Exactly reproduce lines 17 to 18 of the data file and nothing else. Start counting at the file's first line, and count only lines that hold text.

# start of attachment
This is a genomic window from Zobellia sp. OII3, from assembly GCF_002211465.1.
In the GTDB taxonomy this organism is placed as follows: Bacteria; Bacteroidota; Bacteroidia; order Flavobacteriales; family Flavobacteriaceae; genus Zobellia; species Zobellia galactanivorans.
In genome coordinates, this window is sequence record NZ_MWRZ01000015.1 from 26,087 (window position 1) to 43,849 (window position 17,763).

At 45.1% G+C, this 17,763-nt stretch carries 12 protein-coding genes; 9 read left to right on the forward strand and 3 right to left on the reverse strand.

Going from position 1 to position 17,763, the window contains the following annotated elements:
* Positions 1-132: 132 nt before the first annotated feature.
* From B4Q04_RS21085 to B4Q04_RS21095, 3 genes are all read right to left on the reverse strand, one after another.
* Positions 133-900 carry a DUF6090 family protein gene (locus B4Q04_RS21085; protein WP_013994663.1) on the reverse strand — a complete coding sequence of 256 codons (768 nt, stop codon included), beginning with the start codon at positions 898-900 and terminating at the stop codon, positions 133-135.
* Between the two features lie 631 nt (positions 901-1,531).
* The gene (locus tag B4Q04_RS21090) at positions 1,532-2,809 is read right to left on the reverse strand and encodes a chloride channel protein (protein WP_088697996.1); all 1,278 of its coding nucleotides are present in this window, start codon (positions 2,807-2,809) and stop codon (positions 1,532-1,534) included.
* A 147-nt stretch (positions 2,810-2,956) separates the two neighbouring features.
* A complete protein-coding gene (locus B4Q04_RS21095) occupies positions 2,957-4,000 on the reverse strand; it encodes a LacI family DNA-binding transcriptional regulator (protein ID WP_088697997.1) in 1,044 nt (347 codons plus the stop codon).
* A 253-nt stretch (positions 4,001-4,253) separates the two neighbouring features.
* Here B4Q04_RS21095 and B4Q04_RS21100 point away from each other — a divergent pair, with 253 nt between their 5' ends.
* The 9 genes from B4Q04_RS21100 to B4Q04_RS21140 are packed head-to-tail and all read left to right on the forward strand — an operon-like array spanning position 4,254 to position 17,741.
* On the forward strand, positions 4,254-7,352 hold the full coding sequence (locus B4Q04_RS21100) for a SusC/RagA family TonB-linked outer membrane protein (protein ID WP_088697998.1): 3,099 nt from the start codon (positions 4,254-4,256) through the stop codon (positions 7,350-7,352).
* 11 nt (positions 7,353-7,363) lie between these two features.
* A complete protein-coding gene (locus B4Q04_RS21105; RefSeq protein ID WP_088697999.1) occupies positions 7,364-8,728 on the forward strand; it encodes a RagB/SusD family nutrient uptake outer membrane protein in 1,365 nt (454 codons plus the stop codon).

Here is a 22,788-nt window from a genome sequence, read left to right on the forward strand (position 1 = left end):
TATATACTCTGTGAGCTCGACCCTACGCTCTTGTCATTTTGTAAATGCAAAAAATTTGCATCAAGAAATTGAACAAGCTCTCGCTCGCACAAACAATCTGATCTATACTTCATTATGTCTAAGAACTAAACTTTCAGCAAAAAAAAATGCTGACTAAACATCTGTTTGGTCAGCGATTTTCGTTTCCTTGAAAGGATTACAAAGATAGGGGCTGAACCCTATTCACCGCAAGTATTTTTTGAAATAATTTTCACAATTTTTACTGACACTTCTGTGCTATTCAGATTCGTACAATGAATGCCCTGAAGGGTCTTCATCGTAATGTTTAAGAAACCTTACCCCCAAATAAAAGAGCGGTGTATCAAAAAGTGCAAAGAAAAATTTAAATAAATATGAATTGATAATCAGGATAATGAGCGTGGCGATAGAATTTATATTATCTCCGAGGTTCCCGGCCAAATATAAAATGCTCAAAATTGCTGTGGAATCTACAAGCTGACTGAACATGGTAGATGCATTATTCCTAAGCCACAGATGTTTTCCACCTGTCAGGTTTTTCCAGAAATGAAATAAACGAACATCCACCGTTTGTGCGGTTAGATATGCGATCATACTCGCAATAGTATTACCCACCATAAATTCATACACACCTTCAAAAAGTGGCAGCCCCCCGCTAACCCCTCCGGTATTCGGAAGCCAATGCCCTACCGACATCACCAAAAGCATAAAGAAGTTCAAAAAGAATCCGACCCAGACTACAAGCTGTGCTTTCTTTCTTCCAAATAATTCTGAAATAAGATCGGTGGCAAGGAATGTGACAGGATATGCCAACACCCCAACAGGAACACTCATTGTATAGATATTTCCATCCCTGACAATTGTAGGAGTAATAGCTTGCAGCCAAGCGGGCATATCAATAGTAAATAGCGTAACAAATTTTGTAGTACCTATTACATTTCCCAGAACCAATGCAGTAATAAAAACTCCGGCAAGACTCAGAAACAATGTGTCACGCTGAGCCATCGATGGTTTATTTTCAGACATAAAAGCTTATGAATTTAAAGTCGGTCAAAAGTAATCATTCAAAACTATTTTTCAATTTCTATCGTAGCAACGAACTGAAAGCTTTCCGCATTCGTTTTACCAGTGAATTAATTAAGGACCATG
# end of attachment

* 11 nt (positions 7,353-7,363) lie between these two features.
* A complete protein-coding gene (locus B4Q04_RS21105; RefSeq protein ID WP_088697999.1) occupies positions 7,364-8,728 on the forward strand; it encodes a RagB/SusD family nutrient uptake outer membrane protein in 1,365 nt (454 codons plus the stop codon).